Earlier this week Google confirmed two small acquisitions — Directr and Emu. Both of them should help push the company's mobile and advertising agenda forward.
Let's start with Directr, a movie-making app that is being absorbed into YouTube. If you take a look at the company's website you'll see a nice video walkthrough that shows the awesomeness of this app. Video is super important in advertising these days, and the capabilities of built-in cameras on phones these days is impressive. Directr is aimed at small-business owners who might know a lot about their business ... but not so much when it comes to making video. It gives you almost an paint-by-numbers approach to making video.
I think we're still in the early days of video advertising, and YouTube is the clear leader. It's in Google's best interest to give new potential advertisers the tools required to make engaging, interesting videos, upload them to YouTube and bid for clicks. This is why you can't buy a subscription to Directr anymore. Instead there is a big sign slapped across the page that advertises the different plans saying "Directr will soon be FREE. Stay tuned!"
Personally, I think mobile video ads will be huge, and Google is at the cutting edge.
And then there's Emu
Google also acquired Emu, a mobile chat client with built-in virtual assistant capabilities. It stands out because the help it offers is done behind the scenes, without your intervention. Techcrunch posted a great piece on the app as it exited beta in April of this year. The short version is this: The co-founder and CEO is a former Google Maps and Siri software engineer with a background in artificial intelligence. He felt Siri required too much user intervention, so they build a chat app which smartly finds and presents contextually-relevant information right into your chat sessions.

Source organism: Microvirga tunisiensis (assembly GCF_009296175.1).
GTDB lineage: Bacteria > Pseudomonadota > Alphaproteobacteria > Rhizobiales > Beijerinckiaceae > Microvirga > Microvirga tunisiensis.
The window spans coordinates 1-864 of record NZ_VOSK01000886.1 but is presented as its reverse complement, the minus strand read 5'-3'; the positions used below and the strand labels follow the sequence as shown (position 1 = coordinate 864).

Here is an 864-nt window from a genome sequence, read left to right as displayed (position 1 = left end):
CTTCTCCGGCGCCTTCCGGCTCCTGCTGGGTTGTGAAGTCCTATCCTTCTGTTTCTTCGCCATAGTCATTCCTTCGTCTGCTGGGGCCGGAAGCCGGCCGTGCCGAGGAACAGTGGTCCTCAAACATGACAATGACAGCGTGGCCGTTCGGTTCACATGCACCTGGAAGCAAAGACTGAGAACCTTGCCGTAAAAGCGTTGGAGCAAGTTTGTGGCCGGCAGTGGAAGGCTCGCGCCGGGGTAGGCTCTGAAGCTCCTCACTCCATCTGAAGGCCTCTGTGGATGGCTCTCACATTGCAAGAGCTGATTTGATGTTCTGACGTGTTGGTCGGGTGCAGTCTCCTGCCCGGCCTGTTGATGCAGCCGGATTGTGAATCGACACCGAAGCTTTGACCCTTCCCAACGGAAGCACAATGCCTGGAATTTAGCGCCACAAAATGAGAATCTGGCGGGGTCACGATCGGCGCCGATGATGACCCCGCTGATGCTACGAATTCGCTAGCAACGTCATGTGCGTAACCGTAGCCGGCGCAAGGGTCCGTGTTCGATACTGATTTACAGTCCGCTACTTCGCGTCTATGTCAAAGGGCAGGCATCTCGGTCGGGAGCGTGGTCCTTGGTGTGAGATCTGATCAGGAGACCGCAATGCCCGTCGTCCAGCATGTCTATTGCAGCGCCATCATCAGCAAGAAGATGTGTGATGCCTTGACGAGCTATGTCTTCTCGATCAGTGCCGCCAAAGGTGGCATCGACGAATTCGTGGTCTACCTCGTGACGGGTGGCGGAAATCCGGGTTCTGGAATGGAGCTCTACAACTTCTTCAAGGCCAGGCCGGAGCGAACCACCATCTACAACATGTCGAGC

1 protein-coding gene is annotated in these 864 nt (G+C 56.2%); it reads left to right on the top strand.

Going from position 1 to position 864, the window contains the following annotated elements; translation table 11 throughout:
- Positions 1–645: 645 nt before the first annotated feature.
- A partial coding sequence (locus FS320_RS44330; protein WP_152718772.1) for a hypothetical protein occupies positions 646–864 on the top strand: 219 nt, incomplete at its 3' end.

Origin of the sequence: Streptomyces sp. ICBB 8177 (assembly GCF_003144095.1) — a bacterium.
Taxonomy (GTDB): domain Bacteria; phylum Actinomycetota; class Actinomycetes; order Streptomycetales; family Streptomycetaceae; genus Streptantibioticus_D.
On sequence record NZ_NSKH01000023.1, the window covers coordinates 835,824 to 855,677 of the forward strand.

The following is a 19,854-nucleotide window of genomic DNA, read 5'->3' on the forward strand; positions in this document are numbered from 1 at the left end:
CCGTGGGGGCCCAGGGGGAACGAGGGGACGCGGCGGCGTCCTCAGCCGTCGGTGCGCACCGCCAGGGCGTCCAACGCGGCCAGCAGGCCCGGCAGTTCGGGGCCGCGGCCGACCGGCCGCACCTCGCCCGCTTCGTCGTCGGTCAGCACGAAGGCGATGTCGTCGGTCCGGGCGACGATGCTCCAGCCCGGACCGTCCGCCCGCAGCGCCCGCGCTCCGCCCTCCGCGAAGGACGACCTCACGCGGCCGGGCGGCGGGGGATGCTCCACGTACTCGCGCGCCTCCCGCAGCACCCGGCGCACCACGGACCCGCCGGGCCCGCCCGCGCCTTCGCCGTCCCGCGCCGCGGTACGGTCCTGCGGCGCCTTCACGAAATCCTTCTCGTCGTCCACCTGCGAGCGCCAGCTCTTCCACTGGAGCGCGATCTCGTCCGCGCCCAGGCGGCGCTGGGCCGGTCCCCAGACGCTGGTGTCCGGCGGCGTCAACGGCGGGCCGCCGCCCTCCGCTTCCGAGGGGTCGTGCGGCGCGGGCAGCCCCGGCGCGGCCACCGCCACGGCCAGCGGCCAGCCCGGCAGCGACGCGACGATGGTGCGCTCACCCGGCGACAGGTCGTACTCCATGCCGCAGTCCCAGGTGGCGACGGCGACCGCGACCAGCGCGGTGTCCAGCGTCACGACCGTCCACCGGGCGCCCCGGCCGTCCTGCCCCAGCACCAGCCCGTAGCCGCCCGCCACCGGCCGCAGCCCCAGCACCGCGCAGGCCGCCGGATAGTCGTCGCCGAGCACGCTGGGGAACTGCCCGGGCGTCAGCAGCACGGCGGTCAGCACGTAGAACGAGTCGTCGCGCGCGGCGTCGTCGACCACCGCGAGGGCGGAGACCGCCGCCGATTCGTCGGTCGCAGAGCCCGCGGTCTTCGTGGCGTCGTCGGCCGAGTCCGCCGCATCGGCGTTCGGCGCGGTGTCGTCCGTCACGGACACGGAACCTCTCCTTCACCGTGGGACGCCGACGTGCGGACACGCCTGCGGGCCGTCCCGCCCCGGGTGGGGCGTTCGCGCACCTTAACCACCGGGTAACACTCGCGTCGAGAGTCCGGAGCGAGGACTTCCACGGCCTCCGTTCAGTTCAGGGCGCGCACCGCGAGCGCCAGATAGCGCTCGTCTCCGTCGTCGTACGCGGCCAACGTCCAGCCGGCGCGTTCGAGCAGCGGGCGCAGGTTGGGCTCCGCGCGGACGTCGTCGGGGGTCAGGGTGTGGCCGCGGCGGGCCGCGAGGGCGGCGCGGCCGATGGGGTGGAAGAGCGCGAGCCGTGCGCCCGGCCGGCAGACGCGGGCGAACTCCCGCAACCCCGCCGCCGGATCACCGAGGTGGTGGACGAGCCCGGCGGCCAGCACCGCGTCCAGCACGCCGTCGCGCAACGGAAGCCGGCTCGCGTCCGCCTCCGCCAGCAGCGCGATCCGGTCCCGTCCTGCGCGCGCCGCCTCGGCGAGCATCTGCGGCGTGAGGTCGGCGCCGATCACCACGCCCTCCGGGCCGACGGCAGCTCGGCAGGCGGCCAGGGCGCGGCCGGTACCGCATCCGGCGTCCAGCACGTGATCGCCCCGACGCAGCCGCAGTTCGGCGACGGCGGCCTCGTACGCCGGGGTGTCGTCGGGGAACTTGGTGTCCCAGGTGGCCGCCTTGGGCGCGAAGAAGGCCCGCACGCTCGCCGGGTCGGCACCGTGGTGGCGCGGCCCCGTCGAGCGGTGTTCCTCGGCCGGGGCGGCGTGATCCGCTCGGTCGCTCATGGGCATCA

Everyone seems to agree this technology will find its way into Google Hangouts. I think that makes sense. Google and others are looking to consolidate SMS with proprietary chat services in a single client. WhatsApp and iMessage are two good examples of this already, while BBM is an example of a company (BlackBerry) moving too slowly to win in the consumer space.
Hangouts hasn't been very successful as a chat and SMS app so far, but it is awesome for video meetings. But if they can take the power of Google Now and Emu together and as the default SMS/mobile IM app on Android phones (which, yes, gets weird because every carrier has its own messaging app), it stands a chance at becoming dominant in the chat industry.
Once people get used to the idea of some AI robot inserting contextually relevant information into chat sessions, they may quietly start to accept contextually relevant advertising too. If that happens, wait for carriers to start partnering with Google and offering free data for mobile chat, while everyone shares in the revenue stream. This could be a great way to get the next billion users on board Google's platform.
As a Google shareholder I like seeing the company's continuous and fairly aggressive M&A strategy. What about you? Do these deals make sense or are they buying too many companies?